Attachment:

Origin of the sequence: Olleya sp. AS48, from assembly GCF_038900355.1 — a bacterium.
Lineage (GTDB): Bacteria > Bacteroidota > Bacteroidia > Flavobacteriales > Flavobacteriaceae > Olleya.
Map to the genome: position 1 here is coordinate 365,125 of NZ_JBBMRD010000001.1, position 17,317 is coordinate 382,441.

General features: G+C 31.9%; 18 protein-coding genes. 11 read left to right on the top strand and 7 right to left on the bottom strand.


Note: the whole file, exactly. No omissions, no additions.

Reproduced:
Origin of the sequence: Olleya sp. AS48, from assembly GCF_038900355.1 — a bacterium.
Lineage (GTDB): Bacteria > Bacteroidota > Bacteroidia > Flavobacteriales > Flavobacteriaceae > Olleya.
Map to the genome: position 1 here is coordinate 365,125 of NZ_JBBMRD010000001.1, position 17,317 is coordinate 382,441.

General features: G+C 31.9%; 18 protein-coding genes. 11 read left to right on the top strand and 7 right to left on the bottom strand.